Compton Spectrometer and Imager
(COSI)
Milky Way galaxy1.jpg
NASA has selected a new gamma-ray space telescope, the Compton Spectrometer and Imager.
NamesCOSI
SMEX-17
Mission typeGamma-ray astronomy
OperatorUniversity of California, Berkeley
NASA
COSPAR ID Edit this at Wikidata
Spacecraft properties
SpacecraftCOSI
Start of mission
Launch date2025 (planned)
Orbital parameters
Reference systemGeocentric orbit
RegimeLow Earth orbit
Main telescope
NameCompton telescope
← SMEX-16
SMEX-18 →
 

The Compton Spectrometer and Imager (COSI), is a gamma-ray telescope expected to launch in 2025 as a NASA small astrophysics mission.[1] It is intended to study the recent history of star birth, star death, and the formation of chemical elements in the Milky Way.

"For more than 60 years, NASA has provided opportunities for inventive, smaller-scale missions to fill knowledge gaps where we still seek answers", said Thomas Zurbuchen, associate administrator for the agency's Science Mission Directorate in Washington, D.C. "COSI will answer questions about the origin of the chemical elements in our own Milky Way galaxy, the very ingredients critical to the formation of Earth itself".[1]

COSI will study gamma rays from radioactive atoms produced when massive stars exploded to map where chemical elements were formed in the Milky Way. The mission will also probe the mysterious origin of our galaxy's positrons, also known as antielectrons – subatomic particles that have the same mass as an electron but a positive charge.[1]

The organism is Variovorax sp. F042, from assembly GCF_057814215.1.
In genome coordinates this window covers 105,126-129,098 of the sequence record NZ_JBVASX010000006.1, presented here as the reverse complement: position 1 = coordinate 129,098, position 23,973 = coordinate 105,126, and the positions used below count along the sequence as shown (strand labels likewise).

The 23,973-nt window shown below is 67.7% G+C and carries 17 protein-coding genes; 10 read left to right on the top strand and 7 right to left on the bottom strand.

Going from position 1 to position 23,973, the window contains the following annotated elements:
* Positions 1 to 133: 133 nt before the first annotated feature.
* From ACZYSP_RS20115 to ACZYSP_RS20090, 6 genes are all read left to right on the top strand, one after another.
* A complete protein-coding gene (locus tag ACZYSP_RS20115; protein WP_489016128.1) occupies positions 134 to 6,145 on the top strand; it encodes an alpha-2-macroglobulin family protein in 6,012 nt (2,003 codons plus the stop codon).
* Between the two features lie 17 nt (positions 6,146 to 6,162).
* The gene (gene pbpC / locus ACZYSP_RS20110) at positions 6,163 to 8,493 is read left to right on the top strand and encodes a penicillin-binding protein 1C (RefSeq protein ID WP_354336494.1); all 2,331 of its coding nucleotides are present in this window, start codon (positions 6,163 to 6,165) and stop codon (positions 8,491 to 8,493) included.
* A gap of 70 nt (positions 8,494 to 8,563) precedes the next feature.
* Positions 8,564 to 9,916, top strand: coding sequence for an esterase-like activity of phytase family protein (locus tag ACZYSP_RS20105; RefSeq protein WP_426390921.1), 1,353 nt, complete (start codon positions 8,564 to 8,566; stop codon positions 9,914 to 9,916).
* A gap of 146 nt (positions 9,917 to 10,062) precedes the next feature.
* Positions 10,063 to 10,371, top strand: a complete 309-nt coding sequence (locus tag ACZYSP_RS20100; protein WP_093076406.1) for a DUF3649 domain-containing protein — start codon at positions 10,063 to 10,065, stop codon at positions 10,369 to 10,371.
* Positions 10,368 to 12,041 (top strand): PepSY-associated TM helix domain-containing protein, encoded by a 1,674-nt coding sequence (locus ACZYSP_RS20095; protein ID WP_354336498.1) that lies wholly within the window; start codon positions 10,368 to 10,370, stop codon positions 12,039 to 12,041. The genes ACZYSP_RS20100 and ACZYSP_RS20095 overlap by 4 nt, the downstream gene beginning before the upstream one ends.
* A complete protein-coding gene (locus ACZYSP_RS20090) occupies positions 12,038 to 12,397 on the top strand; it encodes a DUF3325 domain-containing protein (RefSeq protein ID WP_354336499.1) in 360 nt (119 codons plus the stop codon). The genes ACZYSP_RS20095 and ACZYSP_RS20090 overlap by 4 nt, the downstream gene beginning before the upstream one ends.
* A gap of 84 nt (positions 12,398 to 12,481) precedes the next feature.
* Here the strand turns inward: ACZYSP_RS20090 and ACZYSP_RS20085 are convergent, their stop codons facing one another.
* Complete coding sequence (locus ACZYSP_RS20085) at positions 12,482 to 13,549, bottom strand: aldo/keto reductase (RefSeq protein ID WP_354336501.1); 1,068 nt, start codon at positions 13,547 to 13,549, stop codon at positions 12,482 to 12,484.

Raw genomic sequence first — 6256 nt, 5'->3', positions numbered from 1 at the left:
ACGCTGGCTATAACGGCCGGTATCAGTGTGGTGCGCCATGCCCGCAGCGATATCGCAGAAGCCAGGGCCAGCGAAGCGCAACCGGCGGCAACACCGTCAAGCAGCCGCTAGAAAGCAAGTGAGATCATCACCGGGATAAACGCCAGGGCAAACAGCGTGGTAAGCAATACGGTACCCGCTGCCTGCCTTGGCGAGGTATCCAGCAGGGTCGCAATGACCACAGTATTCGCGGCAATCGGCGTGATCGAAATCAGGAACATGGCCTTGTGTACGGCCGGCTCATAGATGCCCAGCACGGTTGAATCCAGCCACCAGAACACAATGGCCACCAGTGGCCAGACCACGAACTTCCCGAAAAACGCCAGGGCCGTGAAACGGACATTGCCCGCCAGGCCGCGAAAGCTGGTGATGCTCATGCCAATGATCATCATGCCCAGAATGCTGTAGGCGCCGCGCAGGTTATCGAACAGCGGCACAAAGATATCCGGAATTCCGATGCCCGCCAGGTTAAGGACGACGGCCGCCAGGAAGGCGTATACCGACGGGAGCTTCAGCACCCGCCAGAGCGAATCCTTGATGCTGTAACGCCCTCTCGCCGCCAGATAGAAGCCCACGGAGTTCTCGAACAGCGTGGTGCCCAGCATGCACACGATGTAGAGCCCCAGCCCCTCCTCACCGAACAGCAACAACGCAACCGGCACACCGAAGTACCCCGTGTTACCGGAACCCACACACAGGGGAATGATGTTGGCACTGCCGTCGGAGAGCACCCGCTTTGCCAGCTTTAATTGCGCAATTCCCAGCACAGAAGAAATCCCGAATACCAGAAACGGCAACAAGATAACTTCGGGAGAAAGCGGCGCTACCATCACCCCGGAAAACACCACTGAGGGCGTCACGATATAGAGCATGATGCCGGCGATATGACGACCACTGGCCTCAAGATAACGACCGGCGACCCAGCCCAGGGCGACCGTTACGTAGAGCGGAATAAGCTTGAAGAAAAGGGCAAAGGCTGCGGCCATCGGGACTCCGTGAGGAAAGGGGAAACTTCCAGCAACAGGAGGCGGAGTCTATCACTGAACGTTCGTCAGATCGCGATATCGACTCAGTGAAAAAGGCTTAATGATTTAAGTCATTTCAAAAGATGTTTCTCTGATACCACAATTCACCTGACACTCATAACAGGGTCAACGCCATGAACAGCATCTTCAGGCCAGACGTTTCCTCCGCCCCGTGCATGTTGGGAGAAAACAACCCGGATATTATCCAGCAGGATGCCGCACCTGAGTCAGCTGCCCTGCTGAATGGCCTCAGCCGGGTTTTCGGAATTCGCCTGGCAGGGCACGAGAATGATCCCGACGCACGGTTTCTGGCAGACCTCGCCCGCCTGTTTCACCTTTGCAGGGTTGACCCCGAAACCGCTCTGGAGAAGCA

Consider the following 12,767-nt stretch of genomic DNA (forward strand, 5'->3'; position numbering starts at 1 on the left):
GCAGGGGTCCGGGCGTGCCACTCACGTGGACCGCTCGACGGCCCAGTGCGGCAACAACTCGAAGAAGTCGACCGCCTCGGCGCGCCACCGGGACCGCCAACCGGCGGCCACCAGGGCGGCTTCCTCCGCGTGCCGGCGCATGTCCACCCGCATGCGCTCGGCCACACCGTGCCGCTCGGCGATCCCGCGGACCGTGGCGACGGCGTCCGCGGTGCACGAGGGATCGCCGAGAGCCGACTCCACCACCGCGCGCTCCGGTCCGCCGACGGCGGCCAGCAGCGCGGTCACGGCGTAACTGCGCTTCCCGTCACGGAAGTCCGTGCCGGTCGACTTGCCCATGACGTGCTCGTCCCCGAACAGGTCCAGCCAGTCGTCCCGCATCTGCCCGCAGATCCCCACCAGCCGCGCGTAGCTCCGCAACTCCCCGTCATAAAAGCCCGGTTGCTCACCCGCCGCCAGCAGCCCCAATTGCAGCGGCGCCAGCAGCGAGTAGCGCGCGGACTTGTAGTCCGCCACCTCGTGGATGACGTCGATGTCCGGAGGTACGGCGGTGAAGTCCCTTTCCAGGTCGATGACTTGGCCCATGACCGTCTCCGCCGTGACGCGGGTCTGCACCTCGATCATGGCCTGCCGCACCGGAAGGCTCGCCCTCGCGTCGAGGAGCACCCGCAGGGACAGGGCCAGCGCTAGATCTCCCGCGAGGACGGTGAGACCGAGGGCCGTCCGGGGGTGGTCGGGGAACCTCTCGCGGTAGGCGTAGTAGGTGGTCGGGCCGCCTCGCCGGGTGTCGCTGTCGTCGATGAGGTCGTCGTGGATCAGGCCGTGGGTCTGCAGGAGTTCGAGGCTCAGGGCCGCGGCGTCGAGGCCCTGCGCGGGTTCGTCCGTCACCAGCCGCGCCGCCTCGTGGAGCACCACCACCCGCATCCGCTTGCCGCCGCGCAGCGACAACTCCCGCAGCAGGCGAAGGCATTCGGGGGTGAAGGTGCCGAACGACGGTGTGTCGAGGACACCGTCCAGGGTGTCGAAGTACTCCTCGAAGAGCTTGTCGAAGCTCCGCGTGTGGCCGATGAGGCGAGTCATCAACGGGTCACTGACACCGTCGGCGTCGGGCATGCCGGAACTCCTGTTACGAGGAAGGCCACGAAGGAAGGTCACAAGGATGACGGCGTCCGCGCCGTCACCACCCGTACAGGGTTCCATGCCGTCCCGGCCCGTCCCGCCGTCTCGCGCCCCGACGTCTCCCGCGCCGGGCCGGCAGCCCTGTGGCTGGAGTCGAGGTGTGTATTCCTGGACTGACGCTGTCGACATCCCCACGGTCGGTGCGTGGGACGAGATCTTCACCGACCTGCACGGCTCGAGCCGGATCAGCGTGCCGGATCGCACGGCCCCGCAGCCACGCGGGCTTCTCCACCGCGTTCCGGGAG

The principal investigator is John Tomsick at the University of California, Berkeley. The mission will cost approximately US$145 million, not including launch costs. NASA will select a launch provider later. The COSI team spent decades developing their technology through flights on scientific balloons. In 2016, they sent a version of the gamma-ray instrument aboard NASA's super pressure balloon, which is designed for long flights and heavy lifts.[1]

NASA's Explorers Program is the agency's oldest continuous program. It provides frequent, low-cost access to space using principal investigator-led space research relevant to the astrophysics and heliophysics programs. Since the 1958 launch of Explorer 1, which discovered Earth's radiation belts, the program has launched more than 90 missions. The Cosmic Background Explorer (COBE), another NASA Explorer mission, led to a Nobel Prize in 2006 for its principal investigators. NASA's Goddard Space Flight Center in Greenbelt, Maryland, manages the program for NASA.[1]

See also

References

  1. ^ a b c d e "NASA Selects Gamma-ray Telescope to Chart Milky Way Evolution". NASA. 18 October 2021. Retrieved 21 October 2021. Public Domain This article incorporates text from this source, which is in the public domain.